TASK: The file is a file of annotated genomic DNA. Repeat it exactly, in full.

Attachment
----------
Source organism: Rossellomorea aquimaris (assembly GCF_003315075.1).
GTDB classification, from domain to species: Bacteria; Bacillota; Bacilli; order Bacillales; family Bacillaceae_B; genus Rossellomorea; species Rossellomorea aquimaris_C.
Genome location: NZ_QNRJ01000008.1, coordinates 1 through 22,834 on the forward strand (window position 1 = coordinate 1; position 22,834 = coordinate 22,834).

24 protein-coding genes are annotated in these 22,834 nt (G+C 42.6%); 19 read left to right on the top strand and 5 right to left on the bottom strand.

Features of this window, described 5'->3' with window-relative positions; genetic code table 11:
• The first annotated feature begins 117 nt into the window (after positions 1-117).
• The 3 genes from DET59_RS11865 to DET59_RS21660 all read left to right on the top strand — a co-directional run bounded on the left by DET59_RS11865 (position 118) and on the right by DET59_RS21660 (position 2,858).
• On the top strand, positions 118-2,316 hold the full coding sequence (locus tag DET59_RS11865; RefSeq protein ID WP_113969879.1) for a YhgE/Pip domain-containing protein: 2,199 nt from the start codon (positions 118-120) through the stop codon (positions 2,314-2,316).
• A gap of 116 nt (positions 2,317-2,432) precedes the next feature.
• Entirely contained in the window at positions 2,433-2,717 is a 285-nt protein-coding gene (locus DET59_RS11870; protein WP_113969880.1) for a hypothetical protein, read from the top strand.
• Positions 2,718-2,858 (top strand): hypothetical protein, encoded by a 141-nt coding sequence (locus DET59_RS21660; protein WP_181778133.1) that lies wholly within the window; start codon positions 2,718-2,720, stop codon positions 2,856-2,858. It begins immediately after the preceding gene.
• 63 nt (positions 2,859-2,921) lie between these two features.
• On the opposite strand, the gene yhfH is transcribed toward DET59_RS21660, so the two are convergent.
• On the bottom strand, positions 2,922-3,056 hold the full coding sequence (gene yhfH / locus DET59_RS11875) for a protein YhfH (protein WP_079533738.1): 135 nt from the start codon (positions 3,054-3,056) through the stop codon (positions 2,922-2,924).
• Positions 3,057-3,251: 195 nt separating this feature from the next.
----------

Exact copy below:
Source organism: Rossellomorea aquimaris (assembly GCF_003315075.1).
GTDB classification, from domain to species: Bacteria; Bacillota; Bacilli; order Bacillales; family Bacillaceae_B; genus Rossellomorea; species Rossellomorea aquimaris_C.
Genome location: NZ_QNRJ01000008.1, coordinates 1 through 22,834 on the forward strand (window position 1 = coordinate 1; position 22,834 = coordinate 22,834).

24 protein-coding genes are annotated in these 22,834 nt (G+C 42.6%); 19 read left to right on the top strand and 5 right to left on the bottom strand.

Features of this window, described 5'->3' with window-relative positions; genetic code table 11:
• The first annotated feature begins 117 nt into the window (after positions 1-117).
• The 3 genes from DET59_RS11865 to DET59_RS21660 all read left to right on the top strand — a co-directional run bounded on the left by DET59_RS11865 (position 118) and on the right by DET59_RS21660 (position 2,858).
• On the top strand, positions 118-2,316 hold the full coding sequence (locus tag DET59_RS11865; RefSeq protein ID WP_113969879.1) for a YhgE/Pip domain-containing protein: 2,199 nt from the start codon (positions 118-120) through the stop codon (positions 2,314-2,316).
• A gap of 116 nt (positions 2,317-2,432) precedes the next feature.
• Entirely contained in the window at positions 2,433-2,717 is a 285-nt protein-coding gene (locus DET59_RS11870; protein WP_113969880.1) for a hypothetical protein, read from the top strand.
• Positions 2,718-2,858 (top strand): hypothetical protein, encoded by a 141-nt coding sequence (locus DET59_RS21660; protein WP_181778133.1) that lies wholly within the window; start codon positions 2,718-2,720, stop codon positions 2,856-2,858. It begins immediately after the preceding gene.
• 63 nt (positions 2,859-2,921) lie between these two features.
• On the opposite strand, the gene yhfH is transcribed toward DET59_RS21660, so the two are convergent.
• On the bottom strand, positions 2,922-3,056 hold the full coding sequence (gene yhfH / locus DET59_RS11875) for a protein YhfH (protein WP_079533738.1): 135 nt from the start codon (positions 3,054-3,056) through the stop codon (positions 2,922-2,924).
• Positions 3,057-3,251: 195 nt separating this feature from the next.